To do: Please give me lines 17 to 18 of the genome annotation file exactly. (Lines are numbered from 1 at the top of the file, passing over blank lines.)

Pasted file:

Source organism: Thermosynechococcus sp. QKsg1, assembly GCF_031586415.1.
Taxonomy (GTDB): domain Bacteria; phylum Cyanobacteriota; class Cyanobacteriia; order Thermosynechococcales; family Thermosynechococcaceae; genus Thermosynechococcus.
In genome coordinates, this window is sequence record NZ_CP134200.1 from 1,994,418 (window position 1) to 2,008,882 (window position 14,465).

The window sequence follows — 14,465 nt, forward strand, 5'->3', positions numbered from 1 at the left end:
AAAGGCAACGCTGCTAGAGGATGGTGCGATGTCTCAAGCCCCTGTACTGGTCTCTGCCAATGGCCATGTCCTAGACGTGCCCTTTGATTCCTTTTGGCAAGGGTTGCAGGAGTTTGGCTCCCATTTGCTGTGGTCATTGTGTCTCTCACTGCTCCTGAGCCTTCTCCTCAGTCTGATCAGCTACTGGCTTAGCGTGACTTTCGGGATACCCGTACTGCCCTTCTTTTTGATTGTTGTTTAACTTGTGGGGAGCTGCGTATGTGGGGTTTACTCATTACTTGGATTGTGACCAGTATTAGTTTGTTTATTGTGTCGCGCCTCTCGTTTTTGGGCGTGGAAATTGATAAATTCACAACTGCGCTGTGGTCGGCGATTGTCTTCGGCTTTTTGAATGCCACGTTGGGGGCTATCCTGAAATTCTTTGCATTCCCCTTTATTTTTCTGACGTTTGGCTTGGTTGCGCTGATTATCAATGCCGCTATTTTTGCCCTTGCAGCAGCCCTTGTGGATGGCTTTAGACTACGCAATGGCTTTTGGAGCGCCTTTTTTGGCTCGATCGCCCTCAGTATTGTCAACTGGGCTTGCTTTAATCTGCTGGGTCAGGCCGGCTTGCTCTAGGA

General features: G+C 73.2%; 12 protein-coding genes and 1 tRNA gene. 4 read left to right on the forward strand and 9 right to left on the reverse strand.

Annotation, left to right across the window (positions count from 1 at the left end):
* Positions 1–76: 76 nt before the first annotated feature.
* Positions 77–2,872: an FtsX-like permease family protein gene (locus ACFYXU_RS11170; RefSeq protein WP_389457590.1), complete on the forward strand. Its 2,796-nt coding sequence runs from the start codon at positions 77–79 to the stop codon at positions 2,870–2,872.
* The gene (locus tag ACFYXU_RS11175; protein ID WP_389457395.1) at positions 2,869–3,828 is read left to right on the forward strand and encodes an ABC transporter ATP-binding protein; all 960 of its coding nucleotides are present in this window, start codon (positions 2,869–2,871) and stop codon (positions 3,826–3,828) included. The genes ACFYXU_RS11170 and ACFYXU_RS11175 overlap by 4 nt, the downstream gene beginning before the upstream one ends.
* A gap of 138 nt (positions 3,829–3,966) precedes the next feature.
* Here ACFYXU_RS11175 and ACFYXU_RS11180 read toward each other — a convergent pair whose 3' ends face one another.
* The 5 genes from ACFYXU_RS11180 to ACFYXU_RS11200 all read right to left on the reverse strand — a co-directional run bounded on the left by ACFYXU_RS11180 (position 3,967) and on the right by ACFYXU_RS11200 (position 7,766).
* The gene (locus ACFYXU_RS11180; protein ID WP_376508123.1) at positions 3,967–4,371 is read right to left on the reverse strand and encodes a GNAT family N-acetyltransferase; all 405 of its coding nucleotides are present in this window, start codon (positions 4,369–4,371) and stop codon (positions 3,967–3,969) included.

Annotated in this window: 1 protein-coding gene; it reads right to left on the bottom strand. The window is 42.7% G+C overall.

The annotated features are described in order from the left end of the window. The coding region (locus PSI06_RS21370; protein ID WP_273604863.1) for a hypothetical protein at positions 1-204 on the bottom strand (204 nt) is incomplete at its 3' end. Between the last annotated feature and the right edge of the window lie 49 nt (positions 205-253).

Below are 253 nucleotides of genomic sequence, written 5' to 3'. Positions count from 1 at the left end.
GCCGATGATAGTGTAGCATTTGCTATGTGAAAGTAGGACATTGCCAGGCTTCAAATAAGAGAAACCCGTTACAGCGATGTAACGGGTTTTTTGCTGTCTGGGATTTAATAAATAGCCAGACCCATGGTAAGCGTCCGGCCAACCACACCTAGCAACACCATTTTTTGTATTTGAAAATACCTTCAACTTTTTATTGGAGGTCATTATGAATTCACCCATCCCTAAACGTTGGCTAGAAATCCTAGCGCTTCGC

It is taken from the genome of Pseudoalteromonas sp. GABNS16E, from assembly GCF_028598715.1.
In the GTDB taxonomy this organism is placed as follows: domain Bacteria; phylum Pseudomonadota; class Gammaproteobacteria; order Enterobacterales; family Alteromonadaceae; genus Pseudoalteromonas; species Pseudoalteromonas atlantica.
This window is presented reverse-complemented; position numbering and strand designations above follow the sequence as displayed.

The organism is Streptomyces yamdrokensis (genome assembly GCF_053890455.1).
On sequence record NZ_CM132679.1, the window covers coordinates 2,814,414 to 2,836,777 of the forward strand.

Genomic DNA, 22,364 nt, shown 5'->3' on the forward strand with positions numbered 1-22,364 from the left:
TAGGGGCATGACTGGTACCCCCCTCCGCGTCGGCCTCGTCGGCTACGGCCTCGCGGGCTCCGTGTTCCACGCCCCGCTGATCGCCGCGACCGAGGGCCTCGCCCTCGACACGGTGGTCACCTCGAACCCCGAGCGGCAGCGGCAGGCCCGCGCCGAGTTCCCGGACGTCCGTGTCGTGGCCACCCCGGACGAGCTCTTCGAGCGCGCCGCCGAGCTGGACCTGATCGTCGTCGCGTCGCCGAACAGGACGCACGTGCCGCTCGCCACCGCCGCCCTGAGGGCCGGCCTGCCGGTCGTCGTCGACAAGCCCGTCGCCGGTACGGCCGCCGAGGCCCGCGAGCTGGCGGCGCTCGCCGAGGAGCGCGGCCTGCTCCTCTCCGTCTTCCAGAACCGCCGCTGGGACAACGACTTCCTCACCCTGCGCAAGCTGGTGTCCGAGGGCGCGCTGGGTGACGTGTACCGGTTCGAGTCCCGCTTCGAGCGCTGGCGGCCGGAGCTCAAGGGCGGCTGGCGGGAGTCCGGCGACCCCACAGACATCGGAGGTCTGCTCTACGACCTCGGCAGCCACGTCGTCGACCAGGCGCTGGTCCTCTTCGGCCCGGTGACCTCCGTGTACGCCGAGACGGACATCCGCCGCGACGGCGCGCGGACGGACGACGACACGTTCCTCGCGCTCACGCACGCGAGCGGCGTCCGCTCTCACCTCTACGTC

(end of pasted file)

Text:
Below are 253 nucleotides of genomic sequence, written 5' to 3'. Positions count from 1 at the left end.
GCCGATGATAGTGTAGCATTTGCTATGTGAAAGTAGGACATTGCCAGGCTTCAAATAAGAGAAACCCGTTACAGCGATGTAACGGGTTTTTTGCTGTCTGGGATTTAATAAATAGCCAGACCCATGGTAAGCGTCCGGCCAACCACACCTAGCAACACCATTTTTTGTATTTGAAAATACCTTCAACTTTTTATTGGAGGTCATTATGAATTCACCCATCCCTAAACGTTGGCTAGAAATCCTAGCGCTTCGC